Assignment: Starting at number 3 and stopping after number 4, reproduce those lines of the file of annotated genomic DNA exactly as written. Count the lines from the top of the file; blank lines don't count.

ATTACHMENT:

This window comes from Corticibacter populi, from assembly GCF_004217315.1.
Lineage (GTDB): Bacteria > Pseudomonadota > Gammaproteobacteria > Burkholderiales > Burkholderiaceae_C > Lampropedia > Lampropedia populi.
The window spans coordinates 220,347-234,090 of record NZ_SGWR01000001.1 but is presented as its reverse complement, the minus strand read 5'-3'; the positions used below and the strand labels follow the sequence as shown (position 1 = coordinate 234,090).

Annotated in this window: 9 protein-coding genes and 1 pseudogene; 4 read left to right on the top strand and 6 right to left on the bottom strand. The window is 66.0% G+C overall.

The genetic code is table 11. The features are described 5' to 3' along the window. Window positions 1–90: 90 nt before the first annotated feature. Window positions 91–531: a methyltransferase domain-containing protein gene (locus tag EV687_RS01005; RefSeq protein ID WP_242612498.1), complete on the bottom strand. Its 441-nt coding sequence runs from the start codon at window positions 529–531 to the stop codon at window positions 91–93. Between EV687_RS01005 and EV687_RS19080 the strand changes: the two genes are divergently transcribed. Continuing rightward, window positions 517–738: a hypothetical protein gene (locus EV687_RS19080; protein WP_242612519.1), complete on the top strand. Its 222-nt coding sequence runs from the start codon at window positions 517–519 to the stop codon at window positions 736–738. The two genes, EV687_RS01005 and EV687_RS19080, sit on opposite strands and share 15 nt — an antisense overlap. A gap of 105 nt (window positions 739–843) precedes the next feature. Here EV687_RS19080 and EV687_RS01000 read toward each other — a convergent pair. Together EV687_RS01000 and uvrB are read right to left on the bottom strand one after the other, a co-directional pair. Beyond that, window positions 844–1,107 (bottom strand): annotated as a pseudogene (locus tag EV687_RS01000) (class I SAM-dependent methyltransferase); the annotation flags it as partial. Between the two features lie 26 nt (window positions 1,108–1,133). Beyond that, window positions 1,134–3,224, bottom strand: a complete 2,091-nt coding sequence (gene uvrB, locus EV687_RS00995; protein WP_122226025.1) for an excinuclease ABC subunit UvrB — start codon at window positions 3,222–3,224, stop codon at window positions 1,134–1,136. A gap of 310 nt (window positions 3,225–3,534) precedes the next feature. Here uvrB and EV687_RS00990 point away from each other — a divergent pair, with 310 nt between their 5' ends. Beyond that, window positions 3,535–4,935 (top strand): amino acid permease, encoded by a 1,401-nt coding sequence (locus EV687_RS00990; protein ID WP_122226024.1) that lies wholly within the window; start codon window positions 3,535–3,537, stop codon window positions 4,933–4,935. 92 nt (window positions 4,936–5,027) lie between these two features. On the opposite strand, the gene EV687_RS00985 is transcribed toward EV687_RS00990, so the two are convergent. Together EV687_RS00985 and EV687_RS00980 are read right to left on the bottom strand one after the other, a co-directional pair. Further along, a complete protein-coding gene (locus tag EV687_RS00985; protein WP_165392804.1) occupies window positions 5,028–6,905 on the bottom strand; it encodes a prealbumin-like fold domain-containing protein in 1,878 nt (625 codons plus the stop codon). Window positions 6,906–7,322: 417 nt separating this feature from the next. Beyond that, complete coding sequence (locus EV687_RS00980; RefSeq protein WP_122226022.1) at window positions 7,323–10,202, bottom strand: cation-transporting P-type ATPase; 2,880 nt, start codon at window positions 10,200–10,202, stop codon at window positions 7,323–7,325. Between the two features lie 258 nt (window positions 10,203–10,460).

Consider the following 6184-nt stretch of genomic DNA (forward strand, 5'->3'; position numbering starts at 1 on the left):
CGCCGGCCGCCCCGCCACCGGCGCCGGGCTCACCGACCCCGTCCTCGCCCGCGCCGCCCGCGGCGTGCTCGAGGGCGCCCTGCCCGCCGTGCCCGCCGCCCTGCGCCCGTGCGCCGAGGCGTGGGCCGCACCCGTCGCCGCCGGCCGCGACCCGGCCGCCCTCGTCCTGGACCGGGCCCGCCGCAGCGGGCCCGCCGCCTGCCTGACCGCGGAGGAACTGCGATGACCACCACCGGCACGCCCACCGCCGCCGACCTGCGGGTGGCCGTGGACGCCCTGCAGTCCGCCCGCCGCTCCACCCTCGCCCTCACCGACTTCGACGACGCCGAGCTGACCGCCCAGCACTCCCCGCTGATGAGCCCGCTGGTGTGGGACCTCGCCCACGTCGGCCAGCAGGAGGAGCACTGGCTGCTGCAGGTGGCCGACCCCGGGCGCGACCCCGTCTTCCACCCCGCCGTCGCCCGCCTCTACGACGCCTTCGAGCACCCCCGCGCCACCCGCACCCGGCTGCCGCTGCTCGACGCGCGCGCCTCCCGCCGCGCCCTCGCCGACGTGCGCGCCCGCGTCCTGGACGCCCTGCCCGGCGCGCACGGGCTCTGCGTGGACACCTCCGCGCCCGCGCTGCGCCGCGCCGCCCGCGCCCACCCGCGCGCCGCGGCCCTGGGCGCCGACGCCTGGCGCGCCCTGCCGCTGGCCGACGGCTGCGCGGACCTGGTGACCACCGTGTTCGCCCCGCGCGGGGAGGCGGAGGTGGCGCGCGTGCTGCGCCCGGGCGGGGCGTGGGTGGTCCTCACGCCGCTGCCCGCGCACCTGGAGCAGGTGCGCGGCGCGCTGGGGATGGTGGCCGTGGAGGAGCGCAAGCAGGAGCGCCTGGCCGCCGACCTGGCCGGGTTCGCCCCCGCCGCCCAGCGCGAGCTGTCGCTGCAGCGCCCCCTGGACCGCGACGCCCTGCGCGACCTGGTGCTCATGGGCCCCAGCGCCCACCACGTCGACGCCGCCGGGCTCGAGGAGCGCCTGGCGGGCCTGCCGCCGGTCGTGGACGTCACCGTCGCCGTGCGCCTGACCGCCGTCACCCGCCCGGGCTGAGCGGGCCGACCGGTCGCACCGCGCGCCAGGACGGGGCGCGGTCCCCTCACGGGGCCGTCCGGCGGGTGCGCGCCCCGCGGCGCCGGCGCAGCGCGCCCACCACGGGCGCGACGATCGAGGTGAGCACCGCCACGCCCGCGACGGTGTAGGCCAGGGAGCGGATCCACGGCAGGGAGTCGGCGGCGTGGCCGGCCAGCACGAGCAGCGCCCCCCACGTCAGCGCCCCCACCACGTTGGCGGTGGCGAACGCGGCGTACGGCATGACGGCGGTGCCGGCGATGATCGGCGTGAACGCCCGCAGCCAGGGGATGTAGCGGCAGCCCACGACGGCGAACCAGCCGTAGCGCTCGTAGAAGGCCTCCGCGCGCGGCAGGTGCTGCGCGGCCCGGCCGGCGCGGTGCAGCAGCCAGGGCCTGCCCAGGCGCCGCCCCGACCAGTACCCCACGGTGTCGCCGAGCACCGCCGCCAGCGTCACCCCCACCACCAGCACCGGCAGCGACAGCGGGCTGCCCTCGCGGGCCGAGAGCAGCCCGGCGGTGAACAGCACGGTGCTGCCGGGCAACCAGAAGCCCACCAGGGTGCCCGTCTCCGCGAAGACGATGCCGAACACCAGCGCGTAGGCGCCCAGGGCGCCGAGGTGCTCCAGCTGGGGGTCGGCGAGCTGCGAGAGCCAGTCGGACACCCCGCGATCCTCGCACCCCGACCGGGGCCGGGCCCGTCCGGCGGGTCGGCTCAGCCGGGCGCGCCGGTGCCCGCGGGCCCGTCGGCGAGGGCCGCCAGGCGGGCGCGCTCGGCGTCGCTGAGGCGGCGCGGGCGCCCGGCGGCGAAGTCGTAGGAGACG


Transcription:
The window spans coordinates 220,347-234,090 of record NZ_SGWR01000001.1 but is presented as its reverse complement, the minus strand read 5'-3'; the positions used below and the strand labels follow the sequence as shown (position 1 = coordinate 234,090).

Annotated in this window: 9 protein-coding genes and 1 pseudogene; 4 read left to right on the top strand and 6 right to left on the bottom strand. The window is 66.0% G+C overall.